Juha Laitinen is educated as an environmental hygienist, and holds a PhD in occupational hygiene and the biomonitoring of chemical agents and their health effects. He works as a Senior Research Scientist at the Finnish Institute of Occupational Health and has over 20 years of experience in chemical risk characterization, evaluation and management. He also holds the title of Docent in Occupational Toxicology at the University of Eastern Finland. With his research group, he has published about 30 international peer-review articles on chemical exposure at different worksites. His research group is currently working on exposure studies among fire fighters and workers in the bioenergy supply chain, and actors who are exposed to theatrical smoke.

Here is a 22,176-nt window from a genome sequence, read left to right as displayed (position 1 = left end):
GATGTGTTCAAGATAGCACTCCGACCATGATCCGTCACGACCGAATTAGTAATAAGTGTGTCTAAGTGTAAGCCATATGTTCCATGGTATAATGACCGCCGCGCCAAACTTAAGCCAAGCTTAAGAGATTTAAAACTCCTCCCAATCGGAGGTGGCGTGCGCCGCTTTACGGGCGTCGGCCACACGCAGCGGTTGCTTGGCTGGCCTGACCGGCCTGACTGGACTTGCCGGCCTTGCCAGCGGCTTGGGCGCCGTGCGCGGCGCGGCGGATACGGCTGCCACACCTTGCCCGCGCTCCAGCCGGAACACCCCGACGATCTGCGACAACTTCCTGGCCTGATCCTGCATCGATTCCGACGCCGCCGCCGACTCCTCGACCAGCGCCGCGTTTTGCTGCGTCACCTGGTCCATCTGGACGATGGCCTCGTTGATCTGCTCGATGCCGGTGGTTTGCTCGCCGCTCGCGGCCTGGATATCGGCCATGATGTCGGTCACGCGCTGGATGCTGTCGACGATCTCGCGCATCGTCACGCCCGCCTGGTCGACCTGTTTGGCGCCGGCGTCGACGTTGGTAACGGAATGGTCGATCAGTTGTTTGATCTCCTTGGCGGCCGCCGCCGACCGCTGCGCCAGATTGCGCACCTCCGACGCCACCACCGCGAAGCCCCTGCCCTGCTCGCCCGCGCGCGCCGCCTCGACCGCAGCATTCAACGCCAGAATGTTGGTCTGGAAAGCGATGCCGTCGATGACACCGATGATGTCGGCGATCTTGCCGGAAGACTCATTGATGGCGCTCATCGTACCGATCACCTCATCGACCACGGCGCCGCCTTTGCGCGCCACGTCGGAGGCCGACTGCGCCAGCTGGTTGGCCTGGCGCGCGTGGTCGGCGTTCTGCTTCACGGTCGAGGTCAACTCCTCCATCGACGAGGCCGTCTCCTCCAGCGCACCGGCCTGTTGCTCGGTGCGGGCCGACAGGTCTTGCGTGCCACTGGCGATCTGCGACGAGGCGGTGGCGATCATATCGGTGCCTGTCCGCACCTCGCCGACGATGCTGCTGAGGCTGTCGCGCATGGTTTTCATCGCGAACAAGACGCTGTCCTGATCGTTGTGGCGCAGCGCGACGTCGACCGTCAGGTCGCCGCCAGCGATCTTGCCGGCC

Combined heat and power plants (CHP) use different biomasses to produce energy for their customers, and during the processing of biomass, many particles and chemical agents may spread to the air. The aim of the study was to measure workers’ exposure to biological and chemical agents at the CHP plants. Occupational hygienic measurements were taken during normal duties. Material samples were collected from processed biomass, and air samples from workers’ breathing zones and stationary sites in the different phases of the production chain. The study was part of the BEST research program, and was funded by the Finnish Funding Agency for Innovation. The results showed that workers’ exposure to bacterial endotoxins, actinobacteria, fungi, and dust was high. They were also exposed to volatile organic compounds and diesel exhausts. The highest emission levels were measured in the workers’ breathing zones when they had to take biomass samples and do maintenance work. Workers’ exposure to biological and chemical agents was at such a high level in biomass handling areas that it may cause health effects. This risk could be minimized if workers supervised the processes from ventilated control rooms or worked inside cabins during unloading. Local hoods are highly recommended in indoor spaces in which workers have to handle biomass in open sites. In places in which the fermentation of biomass is possible, workers should use a personal gas detector which warns them when carbon dioxide and hydrogen sulfide concentrations are too high.